The airplane was severely fragmented, and fire damaged. All major portions of the airplane were accounted for at the accident site. The majority of the wreckage was north and west of the crater, within 100 feet. Small and lightweight fragments of the airplane were found in all directions from the crater to a radius of approximately 500 feet. Standing fuel and oil were observed in the crater and leaching out of the ground into the river throughout the site.

The right wing was at the southeast edge of the crater. The wing was severely fire damaged and the majority of the upper wing skin was consumed. Approximately 2 feet of the wing tip and spar cap was observed broken into several pieces, in close proximity. The majority of the wing leading edge was missing forward of the main spar. Chord wise compression buckling was observed on the lower and upper skin that was not consumed. The aileron and spring tab were present, but fractured in several pieces.

The left wing was broken into several sections. The inboard portion of the wing was found approximately 30 feet southwest from the crater. The inboard wing section was severely fire damaged with the major portion of the upper and lower skin consumed. The wing leading edge forward of the main spar was not located. The upper and lower skin aft of the main spar exhibited signs of chord wise compression buckling. The wing tip was separated outboard of the flap actuator. The outboard portion of the wing was fragmented with its major portions found at 40 feet and 210 degrees, and 50 feet and 220 degrees from the crater.

The right horizontal stabilizer was on the southwest side of the crater, attached to the vertical stabilizer and aft fuselage tail cone structure. The right horizontal stabilizer sustained severe impact and fire damage. The majority of the upper skin, outboard tip, and right elevator were consumed by fire. The lower skin and leading edge exhibited significant chord wise compression buckling. The left elevator trim tab was separated from the elevator in two pieces, and was located in the vicinity of the stabilizer. Additionally, the trim tab was severely fire damaged.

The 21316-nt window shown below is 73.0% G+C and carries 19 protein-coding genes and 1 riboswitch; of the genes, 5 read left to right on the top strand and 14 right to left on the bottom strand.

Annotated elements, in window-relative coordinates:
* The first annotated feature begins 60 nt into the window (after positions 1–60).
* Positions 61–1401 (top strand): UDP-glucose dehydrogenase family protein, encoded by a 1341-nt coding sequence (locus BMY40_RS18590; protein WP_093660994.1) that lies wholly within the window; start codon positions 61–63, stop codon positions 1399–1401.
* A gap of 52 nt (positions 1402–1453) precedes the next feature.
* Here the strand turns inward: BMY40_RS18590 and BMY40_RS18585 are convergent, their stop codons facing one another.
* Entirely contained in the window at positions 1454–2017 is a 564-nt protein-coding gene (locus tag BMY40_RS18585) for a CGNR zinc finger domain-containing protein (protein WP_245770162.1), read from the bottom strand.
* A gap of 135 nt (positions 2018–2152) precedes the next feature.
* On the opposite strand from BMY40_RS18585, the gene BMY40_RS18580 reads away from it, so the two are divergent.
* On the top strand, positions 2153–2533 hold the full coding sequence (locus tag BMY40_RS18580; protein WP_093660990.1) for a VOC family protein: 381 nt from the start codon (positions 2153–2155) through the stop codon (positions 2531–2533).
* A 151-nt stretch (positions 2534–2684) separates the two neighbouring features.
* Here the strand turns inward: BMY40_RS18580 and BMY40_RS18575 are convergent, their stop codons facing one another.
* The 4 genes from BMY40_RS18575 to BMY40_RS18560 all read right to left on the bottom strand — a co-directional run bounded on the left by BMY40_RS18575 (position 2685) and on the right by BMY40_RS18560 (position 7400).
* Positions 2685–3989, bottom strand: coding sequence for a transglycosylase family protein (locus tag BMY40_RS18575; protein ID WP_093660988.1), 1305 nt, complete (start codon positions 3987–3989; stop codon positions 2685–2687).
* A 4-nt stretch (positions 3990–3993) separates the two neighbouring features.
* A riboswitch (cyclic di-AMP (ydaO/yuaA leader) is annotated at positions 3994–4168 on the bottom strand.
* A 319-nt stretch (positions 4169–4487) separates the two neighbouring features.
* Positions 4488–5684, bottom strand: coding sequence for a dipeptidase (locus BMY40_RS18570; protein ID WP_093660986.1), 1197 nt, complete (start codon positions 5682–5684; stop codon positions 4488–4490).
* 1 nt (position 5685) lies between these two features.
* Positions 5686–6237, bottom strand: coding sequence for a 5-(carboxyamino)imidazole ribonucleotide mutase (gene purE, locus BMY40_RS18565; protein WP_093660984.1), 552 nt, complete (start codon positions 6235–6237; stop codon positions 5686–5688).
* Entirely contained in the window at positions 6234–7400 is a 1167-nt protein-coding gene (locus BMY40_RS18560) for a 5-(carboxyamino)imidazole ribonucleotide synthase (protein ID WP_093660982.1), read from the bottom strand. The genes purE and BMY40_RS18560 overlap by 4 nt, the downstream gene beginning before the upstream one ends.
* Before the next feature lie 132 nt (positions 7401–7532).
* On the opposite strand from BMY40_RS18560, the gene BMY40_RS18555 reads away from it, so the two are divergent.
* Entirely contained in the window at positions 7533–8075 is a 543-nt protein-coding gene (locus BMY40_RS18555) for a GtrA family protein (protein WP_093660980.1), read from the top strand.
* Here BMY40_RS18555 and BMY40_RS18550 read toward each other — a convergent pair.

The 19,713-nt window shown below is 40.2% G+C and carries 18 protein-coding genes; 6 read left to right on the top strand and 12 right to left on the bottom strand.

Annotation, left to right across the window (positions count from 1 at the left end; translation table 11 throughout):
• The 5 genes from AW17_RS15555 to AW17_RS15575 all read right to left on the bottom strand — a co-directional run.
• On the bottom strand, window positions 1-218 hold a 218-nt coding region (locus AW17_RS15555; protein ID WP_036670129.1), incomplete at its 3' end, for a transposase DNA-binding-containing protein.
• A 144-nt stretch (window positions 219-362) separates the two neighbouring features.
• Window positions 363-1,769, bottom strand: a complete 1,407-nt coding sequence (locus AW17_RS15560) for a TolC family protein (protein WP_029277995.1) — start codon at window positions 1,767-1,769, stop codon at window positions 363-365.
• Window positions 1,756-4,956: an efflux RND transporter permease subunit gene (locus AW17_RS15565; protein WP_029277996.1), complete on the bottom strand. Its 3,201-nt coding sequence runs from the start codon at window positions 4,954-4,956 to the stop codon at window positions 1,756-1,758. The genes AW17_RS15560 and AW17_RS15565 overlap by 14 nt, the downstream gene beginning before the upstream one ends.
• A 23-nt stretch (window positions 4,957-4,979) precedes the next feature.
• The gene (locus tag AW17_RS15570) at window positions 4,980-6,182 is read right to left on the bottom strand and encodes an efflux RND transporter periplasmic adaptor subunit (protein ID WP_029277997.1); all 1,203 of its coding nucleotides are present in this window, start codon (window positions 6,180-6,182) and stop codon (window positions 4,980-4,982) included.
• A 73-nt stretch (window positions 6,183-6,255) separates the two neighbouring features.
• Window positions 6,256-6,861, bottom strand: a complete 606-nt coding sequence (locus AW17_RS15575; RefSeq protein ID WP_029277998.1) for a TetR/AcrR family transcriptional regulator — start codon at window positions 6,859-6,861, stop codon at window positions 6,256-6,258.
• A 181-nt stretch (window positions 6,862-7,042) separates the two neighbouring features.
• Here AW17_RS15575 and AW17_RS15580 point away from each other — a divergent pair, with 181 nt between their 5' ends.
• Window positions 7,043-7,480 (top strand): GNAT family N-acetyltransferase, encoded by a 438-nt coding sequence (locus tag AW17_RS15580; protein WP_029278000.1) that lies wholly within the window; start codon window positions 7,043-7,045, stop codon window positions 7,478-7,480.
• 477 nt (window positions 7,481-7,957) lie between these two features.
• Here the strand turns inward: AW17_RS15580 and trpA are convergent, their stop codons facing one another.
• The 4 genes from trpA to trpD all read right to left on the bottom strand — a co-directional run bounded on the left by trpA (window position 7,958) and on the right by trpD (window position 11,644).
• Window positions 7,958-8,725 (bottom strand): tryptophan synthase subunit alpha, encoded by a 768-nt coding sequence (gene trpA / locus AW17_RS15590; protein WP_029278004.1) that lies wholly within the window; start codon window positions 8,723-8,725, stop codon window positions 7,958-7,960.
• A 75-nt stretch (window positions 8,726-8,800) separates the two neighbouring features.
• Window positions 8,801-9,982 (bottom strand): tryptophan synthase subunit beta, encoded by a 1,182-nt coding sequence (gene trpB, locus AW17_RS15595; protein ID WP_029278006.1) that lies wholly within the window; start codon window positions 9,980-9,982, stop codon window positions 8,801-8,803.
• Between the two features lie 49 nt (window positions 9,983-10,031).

The left horizontal stabilizer was separated from the empennage structure and also found in two pieces. A portion of the inboard stabilizer and elevator was located at 20 feet and 210 degrees from the crater. The leading edge was severely crushed and the upper and lower skin exhibited significant chord wise compression buckling. The outboard stabilizer and elevator were 30 feet and 225 degrees from the crater. The tip leading edge showed chord wise compression buckling with small fragments of wood lodged in the structure.

The vertical stabilizer main spar was attached to the aft fuselage tail cone and empennage structure on the west side of the crater. The majority of the rudder and stabilizer was consumed by the post impact fire.

Portions of the airplane's deicing boots remained attached to sections of each wing leading edge and both sides of the horizontal stabilizer leading edge. It could not be determined whether the boots were inflated or deflated at impact. None of the cockpit deice controls were recovered.

All four trim actuators were recovered and their cables were observed in the middle position of their respective trim actuator drums.

The airplane's ailerons, elevators, and rudder were manually controlled through cables, bell cranks and pushrods. The ailerons were mechanically boosted by spring tabs. The left aileron incorporated a manual trim tab. The rudder utilized a combination of mechanical spring tabs and manual trim. Portions of all control surfaces were located at the accident site; however, control system continuity could not be determined due to the severely fragmented nature of the wreckage.

The cockpit area was destroyed by impact forces. Small fragments of the cockpit structure and instrument panels were located in the northern quadrant of the impact cr

NTSB Probable Cause

The pilot-in-command's failure to maintain minimum control airspeed, which resulted in a loss of control. Factors in this accident were clouds, and a loss of engine power for undetermined reasons, while in cruise flight above the airplane's single engine service ceiling.

© 2009-2020 Lee C. Baker / Crosswind Software, LLC. For informational purposes only.